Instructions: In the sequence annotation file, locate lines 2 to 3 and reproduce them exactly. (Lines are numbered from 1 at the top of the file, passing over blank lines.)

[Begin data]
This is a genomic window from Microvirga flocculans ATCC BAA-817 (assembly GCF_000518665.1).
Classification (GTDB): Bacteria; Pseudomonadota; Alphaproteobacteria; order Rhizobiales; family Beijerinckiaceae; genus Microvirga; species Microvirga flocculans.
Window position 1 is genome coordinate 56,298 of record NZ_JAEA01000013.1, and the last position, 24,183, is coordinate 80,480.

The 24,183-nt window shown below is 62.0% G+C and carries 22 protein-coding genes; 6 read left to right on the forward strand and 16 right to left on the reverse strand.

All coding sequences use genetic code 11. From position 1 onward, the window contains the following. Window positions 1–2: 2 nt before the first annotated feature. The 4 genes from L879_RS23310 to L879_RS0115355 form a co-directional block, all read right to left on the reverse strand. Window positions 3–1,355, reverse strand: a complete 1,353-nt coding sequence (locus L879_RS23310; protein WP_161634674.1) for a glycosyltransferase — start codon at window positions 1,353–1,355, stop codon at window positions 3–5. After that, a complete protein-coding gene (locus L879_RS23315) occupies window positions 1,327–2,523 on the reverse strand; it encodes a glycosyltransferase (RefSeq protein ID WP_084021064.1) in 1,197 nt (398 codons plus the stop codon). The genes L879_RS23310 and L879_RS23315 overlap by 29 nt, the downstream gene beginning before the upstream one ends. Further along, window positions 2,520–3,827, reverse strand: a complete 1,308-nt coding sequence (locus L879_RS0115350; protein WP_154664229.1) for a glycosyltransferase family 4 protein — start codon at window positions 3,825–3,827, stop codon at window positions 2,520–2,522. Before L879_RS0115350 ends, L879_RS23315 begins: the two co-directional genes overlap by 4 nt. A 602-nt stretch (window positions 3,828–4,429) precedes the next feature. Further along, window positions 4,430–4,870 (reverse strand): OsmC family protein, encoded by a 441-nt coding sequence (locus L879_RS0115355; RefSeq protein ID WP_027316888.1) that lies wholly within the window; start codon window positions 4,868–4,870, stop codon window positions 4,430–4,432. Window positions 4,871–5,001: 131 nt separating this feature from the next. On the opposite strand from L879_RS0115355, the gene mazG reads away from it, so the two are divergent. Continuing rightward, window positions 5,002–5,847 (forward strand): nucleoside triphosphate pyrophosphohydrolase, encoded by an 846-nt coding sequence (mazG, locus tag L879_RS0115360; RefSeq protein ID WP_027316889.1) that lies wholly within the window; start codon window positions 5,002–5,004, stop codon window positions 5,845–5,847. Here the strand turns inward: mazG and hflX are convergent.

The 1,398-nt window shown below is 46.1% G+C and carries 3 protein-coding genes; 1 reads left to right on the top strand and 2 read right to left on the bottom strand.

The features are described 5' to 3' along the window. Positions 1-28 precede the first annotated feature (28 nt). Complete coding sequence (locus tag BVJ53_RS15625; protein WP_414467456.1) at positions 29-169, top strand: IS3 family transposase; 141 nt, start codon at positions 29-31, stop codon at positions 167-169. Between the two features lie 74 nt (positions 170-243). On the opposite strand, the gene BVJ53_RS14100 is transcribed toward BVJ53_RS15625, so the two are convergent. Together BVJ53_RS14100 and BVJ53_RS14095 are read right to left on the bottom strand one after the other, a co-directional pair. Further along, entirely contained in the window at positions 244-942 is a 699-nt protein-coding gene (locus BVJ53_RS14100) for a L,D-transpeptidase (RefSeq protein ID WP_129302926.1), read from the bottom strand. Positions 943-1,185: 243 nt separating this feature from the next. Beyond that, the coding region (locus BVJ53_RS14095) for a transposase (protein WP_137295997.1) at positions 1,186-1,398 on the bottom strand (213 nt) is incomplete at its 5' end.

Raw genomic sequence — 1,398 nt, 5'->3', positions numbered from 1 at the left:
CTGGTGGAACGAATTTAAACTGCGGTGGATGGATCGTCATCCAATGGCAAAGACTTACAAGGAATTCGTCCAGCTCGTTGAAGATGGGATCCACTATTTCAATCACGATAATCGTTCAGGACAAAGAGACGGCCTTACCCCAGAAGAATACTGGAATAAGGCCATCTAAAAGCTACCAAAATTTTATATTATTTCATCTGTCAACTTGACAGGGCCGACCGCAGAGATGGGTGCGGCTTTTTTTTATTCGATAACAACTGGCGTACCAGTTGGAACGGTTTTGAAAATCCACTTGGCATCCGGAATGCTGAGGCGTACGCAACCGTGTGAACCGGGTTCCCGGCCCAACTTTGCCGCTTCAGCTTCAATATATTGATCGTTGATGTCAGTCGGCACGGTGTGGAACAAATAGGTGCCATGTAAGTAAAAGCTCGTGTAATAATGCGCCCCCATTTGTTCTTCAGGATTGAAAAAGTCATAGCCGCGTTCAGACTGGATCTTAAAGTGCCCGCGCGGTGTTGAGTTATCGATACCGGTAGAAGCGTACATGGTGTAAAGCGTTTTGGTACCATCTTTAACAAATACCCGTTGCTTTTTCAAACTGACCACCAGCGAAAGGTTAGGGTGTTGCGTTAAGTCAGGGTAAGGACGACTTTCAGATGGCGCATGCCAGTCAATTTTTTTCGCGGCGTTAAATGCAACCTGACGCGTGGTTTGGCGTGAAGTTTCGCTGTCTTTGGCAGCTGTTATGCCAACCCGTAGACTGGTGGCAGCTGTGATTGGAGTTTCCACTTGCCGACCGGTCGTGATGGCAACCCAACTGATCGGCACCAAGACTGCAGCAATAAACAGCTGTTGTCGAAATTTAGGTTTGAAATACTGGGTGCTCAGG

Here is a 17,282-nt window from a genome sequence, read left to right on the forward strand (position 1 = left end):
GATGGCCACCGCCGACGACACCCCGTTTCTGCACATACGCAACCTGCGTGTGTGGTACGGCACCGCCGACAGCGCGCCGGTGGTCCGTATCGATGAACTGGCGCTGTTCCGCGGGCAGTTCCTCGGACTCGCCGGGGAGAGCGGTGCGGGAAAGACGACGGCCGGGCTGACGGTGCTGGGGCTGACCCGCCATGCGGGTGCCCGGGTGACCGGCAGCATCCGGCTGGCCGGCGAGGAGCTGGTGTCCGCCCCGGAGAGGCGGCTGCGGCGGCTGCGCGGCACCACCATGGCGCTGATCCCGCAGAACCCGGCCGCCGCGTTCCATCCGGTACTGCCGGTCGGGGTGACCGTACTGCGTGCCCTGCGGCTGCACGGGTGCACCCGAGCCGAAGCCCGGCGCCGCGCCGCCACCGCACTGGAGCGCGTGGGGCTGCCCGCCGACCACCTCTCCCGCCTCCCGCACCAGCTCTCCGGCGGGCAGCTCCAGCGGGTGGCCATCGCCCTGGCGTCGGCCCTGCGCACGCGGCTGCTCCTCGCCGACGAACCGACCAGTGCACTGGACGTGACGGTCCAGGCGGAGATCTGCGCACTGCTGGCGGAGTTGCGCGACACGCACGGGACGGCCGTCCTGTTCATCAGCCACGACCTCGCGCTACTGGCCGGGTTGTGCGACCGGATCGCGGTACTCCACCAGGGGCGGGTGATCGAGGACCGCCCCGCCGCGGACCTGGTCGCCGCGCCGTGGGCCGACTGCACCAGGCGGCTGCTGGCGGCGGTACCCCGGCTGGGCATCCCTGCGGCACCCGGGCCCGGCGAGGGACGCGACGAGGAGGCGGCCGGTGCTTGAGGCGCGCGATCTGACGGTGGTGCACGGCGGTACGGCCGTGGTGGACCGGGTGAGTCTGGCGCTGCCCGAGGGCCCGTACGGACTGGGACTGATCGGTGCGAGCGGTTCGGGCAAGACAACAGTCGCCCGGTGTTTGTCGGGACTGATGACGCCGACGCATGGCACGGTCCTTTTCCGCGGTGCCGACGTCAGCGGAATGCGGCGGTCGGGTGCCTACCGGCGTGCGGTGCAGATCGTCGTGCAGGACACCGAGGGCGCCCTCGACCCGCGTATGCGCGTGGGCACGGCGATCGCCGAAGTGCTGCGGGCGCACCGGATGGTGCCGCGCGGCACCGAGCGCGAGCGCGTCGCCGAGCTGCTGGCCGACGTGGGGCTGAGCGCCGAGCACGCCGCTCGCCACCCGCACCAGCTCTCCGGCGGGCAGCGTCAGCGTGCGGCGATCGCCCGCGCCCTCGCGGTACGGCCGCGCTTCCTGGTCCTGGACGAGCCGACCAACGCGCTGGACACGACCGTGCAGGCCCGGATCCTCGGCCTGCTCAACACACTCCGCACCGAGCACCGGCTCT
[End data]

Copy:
Classification (GTDB): Bacteria; Pseudomonadota; Alphaproteobacteria; order Rhizobiales; family Beijerinckiaceae; genus Microvirga; species Microvirga flocculans.
Window position 1 is genome coordinate 56,298 of record NZ_JAEA01000013.1, and the last position, 24,183, is coordinate 80,480.